PITTSBURGH STEELERS (Consensus division finish: 1st)

Updated: August 28, 2008, 5:23 PM ET

Ben Roethlisberger

Jason Bridge/US Presswire

Ben Roethlisberger went to his first Pro Bowl after finishing second to Tom Brady in QB rating at 104.1.


The Steelers finished first in the AFC North last season with a 10-6 record. For AFC North coverage, visit James Walker's AFC North blog. | Discuss Steelers | MAG Preview


DIVISION FINISH: 1   The Steelers are oozing with talent at the offensive skill positions. Now they need their underachieving offensive line -- which allowed 93 sacks over the past two years and lost Pro Bowl guard Alan Faneca to free agency -- to improve.

DIVISION FINISH: 1  The Steelers face an impossible .598 schedule, facing only four teams that had losing records last season. Still, Ben Roethlisberger looks better than ever, and the defense is still one of the toughest in the league.

DIVISION FINISH: 2  The loss of perennial Pro Bowl guard Alan Faneca hurts their offensive line considerably. More pressure will be on Mike Tomlin's top-shelf defense to keep opponents off the scoreboard.

Scouts Inc.
DIVISION FINISH: 2  The Steelers added playmakers in rookies Limas Sweed (WR) and Rashard Mendenhall (RB). The Steelers' season, however, will come down to getting improved play from both lines. The loss of G Alan Faneca (Jets) and NT Casey Hampton's poor conditioning are legitimate concerns.

DIVISION FINISH: 1  Big Ben doesn't get enough credit and has a nice three-pack of receivers to work with. Willie Parker-Rashard Mendenhall will be a superb one-two backfield punch. Their defensive line is a concern.

DIVISION FINISH: 2  Quarterback Ben Roethlisberger has become an excellent leader, and he looked more comfortable than ever during training camp. It will be interesting to see the Steelers in an underdog role. It might be a good fit.

DIVISION FINISH: 1  Youngsters LaMarr Woodley and Rashard Mendenhall help both sides of the ball. Quarterback Ben Roethlisberger must play off his line's limitations better, getting rid of the football more quickly in some situations.

DIVISION FINISH: 1  The Steelers are more equipped than ever to follow coach Mike Tomlin's philosophy of running the ball and stopping the run on defense. Tomlin is building the right way.

DIVISION FINISH: 1  With their strong defense and elite skill players on offense led by quarterback Ben Roethlisberger, the Steelers have a chance to be a serious threat in a deep AFC. But will a shaky offensive line prevent the Steelers from reaching their full potential?

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DIVISION FINISH: 2  Ben Roethlisberger has a lot of toys to play with, but he's been sacked 96 times the past two years, and things don't look too good up front. A tough schedule won't help.

DIVISION FINISH: 1  With a little luck, the Steelers could be a Super Bowl team. Mike Tomlin's squad is loaded on both sides of the ball and clearly is the team to beat in the AFC North.

Scouts Inc.
DIVISION FINISH: 1  The Steelers will edge the Browns to win the AFC North, but with the schedule this division faces, nine wins might be enough. Big Ben breaks Pittsburgh's tie with Cleveland. The Browns and the Steelers will be in the hunt to the very end.

DIVISION FINISH: 1  Yeah, there's been a lot of talk about Cleveland, and that probably is deserved. But Pittsburgh has a quarterback (Ben Roethlisberger) who has won a Super Bowl.
             CONSENSUS DIVISION FINISH: 1 | NFL standings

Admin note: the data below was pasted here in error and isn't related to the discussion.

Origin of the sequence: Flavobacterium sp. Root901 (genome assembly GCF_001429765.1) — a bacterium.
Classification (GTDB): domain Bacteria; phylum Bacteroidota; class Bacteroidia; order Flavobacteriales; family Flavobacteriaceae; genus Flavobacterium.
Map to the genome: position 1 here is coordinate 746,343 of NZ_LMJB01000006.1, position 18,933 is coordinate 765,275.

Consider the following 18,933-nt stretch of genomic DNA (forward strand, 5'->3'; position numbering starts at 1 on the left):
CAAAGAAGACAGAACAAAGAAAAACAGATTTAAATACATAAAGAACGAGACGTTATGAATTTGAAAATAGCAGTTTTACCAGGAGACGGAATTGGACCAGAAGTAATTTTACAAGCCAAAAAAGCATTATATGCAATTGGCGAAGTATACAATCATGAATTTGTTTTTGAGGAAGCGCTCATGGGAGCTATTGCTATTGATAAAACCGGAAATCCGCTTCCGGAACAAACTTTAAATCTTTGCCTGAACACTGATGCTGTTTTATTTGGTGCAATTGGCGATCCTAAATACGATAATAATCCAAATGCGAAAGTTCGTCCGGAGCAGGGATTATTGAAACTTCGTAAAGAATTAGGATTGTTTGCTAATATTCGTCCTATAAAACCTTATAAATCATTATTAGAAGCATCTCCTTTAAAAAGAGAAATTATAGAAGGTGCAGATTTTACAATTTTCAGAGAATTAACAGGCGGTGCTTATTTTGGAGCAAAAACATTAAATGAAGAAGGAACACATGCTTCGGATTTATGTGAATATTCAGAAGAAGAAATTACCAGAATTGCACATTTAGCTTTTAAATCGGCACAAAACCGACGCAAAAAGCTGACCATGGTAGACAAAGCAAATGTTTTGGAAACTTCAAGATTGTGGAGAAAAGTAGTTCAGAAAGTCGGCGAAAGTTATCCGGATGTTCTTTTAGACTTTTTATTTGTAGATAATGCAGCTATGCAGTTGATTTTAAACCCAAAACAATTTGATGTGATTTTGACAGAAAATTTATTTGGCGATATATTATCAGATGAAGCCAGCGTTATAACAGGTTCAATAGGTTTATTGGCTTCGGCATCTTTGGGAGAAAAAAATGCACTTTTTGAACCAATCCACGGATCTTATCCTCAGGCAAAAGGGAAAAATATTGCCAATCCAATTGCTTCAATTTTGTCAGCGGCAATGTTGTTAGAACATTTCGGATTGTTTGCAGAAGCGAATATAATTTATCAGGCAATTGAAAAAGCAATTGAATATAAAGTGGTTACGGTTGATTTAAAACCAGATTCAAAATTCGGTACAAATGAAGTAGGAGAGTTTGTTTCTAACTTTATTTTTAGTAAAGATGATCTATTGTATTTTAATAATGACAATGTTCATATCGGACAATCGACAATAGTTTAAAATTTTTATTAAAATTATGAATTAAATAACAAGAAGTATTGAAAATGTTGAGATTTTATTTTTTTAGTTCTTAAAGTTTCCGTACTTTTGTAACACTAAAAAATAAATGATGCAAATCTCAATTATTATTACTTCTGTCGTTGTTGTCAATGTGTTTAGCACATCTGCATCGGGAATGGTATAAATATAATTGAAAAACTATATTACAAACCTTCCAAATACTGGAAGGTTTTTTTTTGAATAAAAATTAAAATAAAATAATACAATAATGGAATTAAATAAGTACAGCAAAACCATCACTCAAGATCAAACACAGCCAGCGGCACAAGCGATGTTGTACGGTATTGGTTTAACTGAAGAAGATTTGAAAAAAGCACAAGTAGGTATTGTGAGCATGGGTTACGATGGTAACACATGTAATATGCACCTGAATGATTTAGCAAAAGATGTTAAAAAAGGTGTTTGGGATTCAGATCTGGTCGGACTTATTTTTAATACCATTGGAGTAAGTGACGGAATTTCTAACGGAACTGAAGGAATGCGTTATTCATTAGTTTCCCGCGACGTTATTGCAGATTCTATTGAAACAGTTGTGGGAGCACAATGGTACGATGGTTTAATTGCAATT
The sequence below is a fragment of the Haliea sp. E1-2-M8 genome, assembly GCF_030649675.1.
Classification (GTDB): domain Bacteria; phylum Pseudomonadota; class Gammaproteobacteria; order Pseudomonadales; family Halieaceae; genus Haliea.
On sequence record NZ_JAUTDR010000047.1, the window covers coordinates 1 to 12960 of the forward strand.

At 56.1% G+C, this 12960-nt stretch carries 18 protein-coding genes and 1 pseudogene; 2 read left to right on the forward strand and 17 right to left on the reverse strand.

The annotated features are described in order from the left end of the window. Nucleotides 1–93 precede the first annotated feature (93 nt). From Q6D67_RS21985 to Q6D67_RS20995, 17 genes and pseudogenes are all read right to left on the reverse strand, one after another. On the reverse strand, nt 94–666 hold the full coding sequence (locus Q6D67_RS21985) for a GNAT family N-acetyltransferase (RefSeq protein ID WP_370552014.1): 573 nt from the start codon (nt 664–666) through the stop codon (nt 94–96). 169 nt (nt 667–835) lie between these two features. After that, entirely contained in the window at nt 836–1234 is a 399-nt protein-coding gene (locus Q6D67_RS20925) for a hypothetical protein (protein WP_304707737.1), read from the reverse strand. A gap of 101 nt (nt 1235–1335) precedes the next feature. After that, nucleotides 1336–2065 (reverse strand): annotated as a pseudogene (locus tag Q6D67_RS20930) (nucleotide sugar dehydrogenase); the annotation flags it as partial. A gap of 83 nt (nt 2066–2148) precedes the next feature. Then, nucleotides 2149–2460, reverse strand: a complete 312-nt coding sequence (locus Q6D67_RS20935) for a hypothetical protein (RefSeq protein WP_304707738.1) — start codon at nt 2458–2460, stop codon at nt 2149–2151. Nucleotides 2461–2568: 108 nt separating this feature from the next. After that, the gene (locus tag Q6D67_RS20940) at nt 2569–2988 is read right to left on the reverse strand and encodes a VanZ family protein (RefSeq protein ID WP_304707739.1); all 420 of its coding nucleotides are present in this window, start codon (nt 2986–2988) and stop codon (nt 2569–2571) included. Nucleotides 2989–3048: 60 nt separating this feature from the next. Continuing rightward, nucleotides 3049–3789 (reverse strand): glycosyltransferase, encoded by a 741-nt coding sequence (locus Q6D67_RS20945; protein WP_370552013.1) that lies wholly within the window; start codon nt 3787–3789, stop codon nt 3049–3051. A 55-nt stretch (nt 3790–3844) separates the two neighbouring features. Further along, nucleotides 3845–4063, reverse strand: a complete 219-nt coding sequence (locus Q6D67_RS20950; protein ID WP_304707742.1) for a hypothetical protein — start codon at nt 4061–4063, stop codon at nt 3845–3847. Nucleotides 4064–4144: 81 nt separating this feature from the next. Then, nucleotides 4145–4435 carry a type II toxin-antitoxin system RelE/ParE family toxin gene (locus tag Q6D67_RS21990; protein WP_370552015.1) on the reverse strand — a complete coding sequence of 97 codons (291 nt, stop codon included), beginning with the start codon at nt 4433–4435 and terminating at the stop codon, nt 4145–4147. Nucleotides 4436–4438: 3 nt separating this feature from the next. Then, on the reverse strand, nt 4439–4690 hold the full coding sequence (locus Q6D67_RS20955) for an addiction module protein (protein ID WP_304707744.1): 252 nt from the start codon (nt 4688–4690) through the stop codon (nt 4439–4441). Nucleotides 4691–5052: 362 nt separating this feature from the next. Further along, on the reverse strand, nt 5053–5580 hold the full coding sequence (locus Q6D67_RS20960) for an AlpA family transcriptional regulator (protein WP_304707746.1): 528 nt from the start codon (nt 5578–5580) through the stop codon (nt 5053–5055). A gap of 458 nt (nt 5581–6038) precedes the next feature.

Best offensive player: QB Ben Roethlisberger. Roethlisberger had 3,154 yards passing and 32 touchdowns in '07. He is close to joining the NFL's elite quarterbacks and could solidify his spot next to Tom Brady, Peyton Manning and Carson Palmer with an even bigger year in 2008.

Best defensive player: Safety Troy Polamalu. He is the heart and soul of the Steelers' defense, and his speed and smarts allow Pittsburgh a flexibility on defense that few teams have.

Best playmaker: Roethlisberger. Roethlisberger is dangerous with his arms and legs. Poor pass protection often has forced him to scramble and make plays on the run.

Best unheralded player: DT Casey Hampton. Playing the nose tackle in a 3-4 defense is one of the most difficult things to do in the NFL. Hampton's stats (33 tackles in 2007) rarely stand out, but he's one of the best at holding his ground at the point of attack and allowing other players like Polamalu and linebackers James Harrison, James Farrior and Larry Foote to run free and make plays.

-- James Walker, ESPN.com


Scouts Inc. has evaluated and graded more than 2,400 NFL players heading into the 2008 season, giving Insiders a leg up on the competition with exclusive grades, alerts and scouting reports. Insider
Top five players
on the roster
1. Ben Roethlisberger
6-5 | 241
(Grade: 90) He is strong and very athletic. His arm strength is exceptional. There are few passers in the league in his class as a deep-ball thrower. His accuracy to all levels is impressive. Roethlisberger is a playmaker.
2. Troy Polamalu
5-10 | 207
(88) He is an exceptional player who must be planned for. He is aggressive and sudden in all his movements, and he possesses rare change-of-direction skills. He is a tireless worker who ranks among the elite.
3. Aaron Smith
Defensive end
6-5 | 298
(86) He is extremely consistent and technically sound, and he does exactly what is asked of him. Smith has enough quickness and athletic ability to penetrate and get into the backfield against the run or the pass.
4. James Harrison
6-0 | 242
(84) He uses his lack of height to his advantage and excels at getting under the pads of much bigger offensive tackles in both the run and pass games. The more experience he gets, the more he should improve.
5. Heath Miller
Tight end
6-5 | 256